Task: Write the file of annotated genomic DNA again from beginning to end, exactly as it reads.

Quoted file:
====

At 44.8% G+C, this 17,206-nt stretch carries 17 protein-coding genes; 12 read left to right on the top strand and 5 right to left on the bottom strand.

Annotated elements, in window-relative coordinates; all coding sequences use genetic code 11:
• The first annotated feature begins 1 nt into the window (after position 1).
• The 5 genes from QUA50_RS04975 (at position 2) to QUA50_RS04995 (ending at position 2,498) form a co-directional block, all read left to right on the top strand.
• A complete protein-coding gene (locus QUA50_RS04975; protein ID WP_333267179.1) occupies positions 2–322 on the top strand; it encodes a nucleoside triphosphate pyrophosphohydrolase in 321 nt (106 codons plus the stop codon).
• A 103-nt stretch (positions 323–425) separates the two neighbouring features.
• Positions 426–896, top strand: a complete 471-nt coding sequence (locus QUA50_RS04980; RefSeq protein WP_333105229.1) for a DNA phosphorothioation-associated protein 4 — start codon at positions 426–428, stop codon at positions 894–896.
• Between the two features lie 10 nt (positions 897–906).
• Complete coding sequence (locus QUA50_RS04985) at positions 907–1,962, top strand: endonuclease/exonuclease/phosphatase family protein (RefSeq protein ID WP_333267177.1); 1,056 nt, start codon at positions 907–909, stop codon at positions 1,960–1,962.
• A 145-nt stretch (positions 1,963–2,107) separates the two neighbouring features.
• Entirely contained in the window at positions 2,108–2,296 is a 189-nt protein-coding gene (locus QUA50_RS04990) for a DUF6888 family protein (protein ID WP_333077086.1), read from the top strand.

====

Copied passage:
At 44.8% G+C, this 17,206-nt stretch carries 17 protein-coding genes; 12 read left to right on the top strand and 5 right to left on the bottom strand.

Annotated elements, in window-relative coordinates; all coding sequences use genetic code 11:
• The first annotated feature begins 1 nt into the window (after position 1).
• The 5 genes from QUA50_RS04975 (at position 2) to QUA50_RS04995 (ending at position 2,498) form a co-directional block, all read left to right on the top strand.
• A complete protein-coding gene (locus QUA50_RS04975; protein ID WP_333267179.1) occupies positions 2–322 on the top strand; it encodes a nucleoside triphosphate pyrophosphohydrolase in 321 nt (106 codons plus the stop codon).
• A 103-nt stretch (positions 323–425) separates the two neighbouring features.
• Positions 426–896, top strand: a complete 471-nt coding sequence (locus QUA50_RS04980; RefSeq protein WP_333105229.1) for a DNA phosphorothioation-associated protein 4 — start codon at positions 426–428, stop codon at positions 894–896.
• Between the two features lie 10 nt (positions 897–906).
• Complete coding sequence (locus QUA50_RS04985) at positions 907–1,962, top strand: endonuclease/exonuclease/phosphatase family protein (RefSeq protein ID WP_333267177.1); 1,056 nt, start codon at positions 907–909, stop codon at positions 1,960–1,962.
• A 145-nt stretch (positions 1,963–2,107) separates the two neighbouring features.
• Entirely contained in the window at positions 2,108–2,296 is a 189-nt protein-coding gene (locus QUA50_RS04990) for a DUF6888 family protein (protein ID WP_333077086.1), read from the top strand.